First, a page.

When you express your personal opinion in an online forum, you must be as courteous as if you were speaking with someone face-to-face. Insults and personal attacks will not be tolerated. To disagree with an opinion, an idea or an event is one thing, but to show disrespect for other people is quite another. Great minds don’t always think alike—and that’s precisely what makes online dialogue so interesting and valuable.

Netiquette is the set of rules of conduct governing how you should behave when communicating via the Internet. Before you post a message to a blog or forum, it’s important to read and understand these rules. Otherwise, you may be banned from posting.

  1. RCInet.ca’s online forums are not anonymous. Users must register, and give their full name and place of residence, which are displayed alongside each of their comments. RCInet.ca reserves the right not to publish comments if there is any doubt as to the identity of their author.
  2. Assuming the identity of another person with intent to mislead or cause harm is a serious infraction that may result in the offender being banned.
  3. RCInet.ca’s online forums are open to everyone, without regard to age, ethnic origin, religion, gender or sexual orientation.
  4. Comments that are defamatory, hateful, racist, xenophobic, sexist, or that disparage an ethnic origin, religious affiliation or age group will not be published.
  5. In online speak, writing in ALL CAPS is considered yelling, and may be interpreted as aggressive behaviour, which is unpleasant for the people reading. Any message containing one or more words in all caps (except for initialisms and acronyms) will be rejected, as will any message containing one or more words in bold, italic or underlined characters.
  6. Use of vulgar, obscene or objectionable language is prohibited. Forums are public places and your comments could offend some users. People who use inappropriate language will be banned.
  7. Mutual respect is essential among users. Insulting, threatening or harassing another user is prohibited. You can express your disagreement with an idea without attacking anyone.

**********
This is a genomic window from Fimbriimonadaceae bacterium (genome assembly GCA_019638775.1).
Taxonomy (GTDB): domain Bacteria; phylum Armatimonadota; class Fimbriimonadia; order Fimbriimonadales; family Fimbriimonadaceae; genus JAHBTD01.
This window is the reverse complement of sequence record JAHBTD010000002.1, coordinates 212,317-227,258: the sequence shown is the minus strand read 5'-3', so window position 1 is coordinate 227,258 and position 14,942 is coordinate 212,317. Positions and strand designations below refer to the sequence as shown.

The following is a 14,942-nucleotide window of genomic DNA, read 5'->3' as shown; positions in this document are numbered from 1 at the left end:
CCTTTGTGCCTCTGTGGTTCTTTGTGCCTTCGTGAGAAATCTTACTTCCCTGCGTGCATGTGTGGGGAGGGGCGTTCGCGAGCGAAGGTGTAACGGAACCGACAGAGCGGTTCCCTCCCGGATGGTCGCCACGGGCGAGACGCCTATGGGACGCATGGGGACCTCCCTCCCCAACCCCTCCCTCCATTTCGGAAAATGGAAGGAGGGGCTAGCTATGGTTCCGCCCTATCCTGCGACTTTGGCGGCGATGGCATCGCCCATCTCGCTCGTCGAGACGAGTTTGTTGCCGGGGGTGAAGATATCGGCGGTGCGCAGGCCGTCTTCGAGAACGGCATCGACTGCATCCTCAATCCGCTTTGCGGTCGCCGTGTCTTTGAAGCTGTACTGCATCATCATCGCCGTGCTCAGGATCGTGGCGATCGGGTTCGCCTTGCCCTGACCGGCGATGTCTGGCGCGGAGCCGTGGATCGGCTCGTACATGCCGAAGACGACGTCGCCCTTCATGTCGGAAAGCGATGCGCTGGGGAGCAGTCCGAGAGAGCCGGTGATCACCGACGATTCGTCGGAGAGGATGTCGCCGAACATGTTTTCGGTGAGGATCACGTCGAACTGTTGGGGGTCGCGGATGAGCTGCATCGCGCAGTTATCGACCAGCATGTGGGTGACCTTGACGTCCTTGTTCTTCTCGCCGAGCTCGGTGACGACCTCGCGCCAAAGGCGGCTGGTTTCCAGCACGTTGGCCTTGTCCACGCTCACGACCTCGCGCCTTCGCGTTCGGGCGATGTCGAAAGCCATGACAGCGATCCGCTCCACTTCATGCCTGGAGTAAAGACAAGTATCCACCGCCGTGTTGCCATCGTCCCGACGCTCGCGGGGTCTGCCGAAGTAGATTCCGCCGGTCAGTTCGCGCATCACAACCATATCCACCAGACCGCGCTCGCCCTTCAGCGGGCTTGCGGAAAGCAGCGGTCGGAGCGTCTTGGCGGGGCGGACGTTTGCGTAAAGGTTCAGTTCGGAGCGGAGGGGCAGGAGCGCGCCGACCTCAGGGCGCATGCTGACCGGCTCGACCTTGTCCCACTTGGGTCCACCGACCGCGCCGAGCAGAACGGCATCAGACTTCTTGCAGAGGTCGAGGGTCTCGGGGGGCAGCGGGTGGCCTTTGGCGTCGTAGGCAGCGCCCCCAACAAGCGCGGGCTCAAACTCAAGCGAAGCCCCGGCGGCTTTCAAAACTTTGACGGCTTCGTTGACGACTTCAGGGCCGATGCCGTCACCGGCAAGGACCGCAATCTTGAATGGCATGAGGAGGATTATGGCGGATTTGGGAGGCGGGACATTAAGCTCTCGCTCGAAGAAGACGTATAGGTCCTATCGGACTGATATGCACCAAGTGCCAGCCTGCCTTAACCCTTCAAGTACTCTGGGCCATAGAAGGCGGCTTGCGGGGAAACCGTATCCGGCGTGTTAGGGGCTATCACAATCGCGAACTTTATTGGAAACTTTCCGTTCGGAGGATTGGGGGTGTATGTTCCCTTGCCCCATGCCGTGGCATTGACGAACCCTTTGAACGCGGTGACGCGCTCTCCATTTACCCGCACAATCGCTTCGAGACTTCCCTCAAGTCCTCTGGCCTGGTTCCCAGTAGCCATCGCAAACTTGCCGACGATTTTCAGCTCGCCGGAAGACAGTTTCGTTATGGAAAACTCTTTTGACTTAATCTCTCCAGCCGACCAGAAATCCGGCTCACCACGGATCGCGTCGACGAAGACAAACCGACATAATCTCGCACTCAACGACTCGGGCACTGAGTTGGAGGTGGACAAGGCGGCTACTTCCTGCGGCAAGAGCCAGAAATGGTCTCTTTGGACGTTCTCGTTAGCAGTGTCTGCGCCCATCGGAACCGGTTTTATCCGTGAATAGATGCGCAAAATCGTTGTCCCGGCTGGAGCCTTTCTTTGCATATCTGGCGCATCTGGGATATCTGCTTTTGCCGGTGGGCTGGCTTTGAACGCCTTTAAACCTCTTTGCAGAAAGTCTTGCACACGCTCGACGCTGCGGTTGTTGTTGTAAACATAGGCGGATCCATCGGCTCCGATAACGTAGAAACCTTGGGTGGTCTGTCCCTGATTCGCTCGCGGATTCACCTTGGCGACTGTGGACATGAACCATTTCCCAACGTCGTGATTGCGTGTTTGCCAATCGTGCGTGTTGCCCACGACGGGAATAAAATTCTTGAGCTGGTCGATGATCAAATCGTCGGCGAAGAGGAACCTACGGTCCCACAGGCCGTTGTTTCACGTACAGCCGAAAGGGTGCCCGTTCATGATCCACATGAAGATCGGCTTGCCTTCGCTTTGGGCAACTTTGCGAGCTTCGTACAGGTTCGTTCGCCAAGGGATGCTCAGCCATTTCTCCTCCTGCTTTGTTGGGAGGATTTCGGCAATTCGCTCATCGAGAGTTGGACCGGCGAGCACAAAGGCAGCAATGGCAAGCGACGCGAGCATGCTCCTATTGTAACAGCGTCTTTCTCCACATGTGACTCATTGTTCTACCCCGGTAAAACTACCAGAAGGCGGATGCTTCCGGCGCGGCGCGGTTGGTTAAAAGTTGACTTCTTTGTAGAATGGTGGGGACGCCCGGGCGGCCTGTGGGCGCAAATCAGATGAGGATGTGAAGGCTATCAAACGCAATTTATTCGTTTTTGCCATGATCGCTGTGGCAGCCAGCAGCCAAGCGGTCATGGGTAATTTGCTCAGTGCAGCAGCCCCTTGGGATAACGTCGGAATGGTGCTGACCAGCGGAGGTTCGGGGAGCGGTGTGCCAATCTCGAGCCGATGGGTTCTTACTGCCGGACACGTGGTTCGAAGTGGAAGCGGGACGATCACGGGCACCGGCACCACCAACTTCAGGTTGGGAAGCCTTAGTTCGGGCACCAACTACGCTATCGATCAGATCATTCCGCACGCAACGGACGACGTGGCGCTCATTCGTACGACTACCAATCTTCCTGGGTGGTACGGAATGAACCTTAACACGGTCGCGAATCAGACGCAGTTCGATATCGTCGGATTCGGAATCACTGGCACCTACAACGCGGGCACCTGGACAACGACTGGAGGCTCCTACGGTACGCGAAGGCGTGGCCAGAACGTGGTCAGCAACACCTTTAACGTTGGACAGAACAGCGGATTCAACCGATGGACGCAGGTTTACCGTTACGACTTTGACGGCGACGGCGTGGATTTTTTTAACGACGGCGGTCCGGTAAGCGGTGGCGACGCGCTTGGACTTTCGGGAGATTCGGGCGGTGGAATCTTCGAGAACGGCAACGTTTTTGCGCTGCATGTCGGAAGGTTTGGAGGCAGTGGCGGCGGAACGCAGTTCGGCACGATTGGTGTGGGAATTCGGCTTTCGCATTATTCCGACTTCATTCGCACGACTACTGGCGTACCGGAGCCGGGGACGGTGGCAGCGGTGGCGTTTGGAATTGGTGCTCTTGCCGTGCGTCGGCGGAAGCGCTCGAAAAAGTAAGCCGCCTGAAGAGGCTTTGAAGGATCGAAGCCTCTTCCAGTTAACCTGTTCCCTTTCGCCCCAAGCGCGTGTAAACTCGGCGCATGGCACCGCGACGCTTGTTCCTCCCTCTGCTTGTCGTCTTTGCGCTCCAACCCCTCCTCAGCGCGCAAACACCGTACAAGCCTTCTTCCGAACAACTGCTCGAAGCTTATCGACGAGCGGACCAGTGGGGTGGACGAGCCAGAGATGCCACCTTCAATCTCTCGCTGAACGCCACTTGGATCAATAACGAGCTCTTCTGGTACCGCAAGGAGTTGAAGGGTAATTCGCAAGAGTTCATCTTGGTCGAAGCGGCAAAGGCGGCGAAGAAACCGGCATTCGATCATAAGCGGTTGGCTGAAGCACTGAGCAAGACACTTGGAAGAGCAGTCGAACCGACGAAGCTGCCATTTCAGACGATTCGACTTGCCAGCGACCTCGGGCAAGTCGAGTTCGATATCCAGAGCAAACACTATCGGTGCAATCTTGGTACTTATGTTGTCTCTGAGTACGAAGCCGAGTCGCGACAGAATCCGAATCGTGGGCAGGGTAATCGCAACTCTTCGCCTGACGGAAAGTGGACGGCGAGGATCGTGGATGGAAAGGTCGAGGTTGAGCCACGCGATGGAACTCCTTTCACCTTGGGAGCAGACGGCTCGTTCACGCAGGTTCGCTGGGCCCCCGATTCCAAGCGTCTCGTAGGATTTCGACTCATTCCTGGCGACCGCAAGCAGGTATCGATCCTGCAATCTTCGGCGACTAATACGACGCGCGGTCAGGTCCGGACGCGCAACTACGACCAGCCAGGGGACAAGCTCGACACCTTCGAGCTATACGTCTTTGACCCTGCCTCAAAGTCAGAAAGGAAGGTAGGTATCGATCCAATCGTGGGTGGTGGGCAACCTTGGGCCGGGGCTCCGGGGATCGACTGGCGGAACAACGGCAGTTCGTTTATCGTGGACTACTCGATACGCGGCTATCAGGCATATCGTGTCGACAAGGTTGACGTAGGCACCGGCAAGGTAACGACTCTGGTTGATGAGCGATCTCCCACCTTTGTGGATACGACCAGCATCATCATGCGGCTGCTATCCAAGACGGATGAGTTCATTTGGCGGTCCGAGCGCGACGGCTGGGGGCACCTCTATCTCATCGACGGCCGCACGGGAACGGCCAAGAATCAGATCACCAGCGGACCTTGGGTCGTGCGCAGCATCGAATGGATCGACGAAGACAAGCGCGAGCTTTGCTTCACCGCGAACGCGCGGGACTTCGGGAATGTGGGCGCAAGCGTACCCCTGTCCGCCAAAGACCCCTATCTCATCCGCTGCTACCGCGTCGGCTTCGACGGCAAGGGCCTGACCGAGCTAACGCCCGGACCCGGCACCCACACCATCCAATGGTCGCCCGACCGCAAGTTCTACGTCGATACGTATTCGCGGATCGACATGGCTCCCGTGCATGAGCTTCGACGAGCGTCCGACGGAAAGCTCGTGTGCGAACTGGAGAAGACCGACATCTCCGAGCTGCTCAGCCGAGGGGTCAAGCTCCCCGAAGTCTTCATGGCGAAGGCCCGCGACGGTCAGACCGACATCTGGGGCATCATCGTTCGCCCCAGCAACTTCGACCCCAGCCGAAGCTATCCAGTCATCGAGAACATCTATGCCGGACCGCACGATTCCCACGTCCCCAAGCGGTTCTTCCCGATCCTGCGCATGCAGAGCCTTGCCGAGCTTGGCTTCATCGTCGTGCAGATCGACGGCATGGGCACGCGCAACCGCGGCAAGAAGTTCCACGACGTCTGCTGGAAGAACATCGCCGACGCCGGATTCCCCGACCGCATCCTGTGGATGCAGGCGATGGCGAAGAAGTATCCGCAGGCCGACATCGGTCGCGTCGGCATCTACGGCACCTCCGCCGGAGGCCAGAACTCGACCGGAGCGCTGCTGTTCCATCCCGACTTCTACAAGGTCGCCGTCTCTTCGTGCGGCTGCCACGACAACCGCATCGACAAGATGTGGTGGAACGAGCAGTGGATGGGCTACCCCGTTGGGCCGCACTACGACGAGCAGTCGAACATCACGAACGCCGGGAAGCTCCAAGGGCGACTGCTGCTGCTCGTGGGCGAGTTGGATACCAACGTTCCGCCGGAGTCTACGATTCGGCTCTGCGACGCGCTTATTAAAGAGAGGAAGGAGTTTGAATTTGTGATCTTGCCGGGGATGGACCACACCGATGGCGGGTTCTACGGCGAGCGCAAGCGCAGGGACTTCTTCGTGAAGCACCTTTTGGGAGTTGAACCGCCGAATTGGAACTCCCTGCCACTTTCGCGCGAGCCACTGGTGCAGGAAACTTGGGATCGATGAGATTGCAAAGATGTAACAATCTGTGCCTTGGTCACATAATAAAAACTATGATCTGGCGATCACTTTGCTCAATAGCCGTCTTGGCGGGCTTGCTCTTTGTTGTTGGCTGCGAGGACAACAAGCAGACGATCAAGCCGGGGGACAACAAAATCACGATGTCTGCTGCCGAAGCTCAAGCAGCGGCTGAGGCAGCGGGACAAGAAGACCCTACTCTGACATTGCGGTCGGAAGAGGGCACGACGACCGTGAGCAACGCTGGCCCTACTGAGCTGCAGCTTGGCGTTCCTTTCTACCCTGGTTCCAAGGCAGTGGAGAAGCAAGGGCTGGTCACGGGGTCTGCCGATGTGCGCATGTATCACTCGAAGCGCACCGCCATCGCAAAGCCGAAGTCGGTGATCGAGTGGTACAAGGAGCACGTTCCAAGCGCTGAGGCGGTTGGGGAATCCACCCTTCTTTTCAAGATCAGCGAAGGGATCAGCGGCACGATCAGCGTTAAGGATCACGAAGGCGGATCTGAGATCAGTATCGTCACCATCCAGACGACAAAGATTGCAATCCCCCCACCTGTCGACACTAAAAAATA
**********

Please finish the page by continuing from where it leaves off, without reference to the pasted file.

8. Exchanging arguments and opposing views is a key component of healthy debate, but it should not turn into a dialogue or private discussion between two users who address each other without regard for the other participants. Messages of this type will not be posted.
  9. Radio Canada International publishes contents in five languages. The language used in the forums has to be the same as the contents we publish. The usage of other languages, with the exception of some words, is forbidden. Messages that are off-topic will not be published.
  10. Making repetitive posts disrupts the flow of discussions and will not be tolerated.
  11. Adding images or any other type of file to comments is forbidden. Including hyperlinks to other websites is allowed, as long as they comply with netiquette. Radio Canada International  is in no way responsible for the content of such sites, however.
  12. Copying and pasting text written by someone else, even if you credit the author, is unacceptable if that text makes up the majority of your comment.
  13. Posting any type of advertising or call to action, in any form, to Radio Canada International  forums is prohibited.
  14. All comments and other types of content are moderated before publication. Radio Canada International  reserves the right to refuse any comment for publication.
  15. Radio Canada International  reserves the right to close a forum at any time, without notice.
  16. Radio Canada International  reserves the right to amend this code of conduct (netiquette) at any time, without notice.
  17. By participating in its online forums, you allow Radio Canada International to publish your comments on the web for an indefinite time. This also implies that these messages will be indexed by Internet search engines.
  18. Radio Canada International has no obligation to remove your messages from the web if one day you request it. We invite you to carefully consider your comments and the consequences of their posting.

*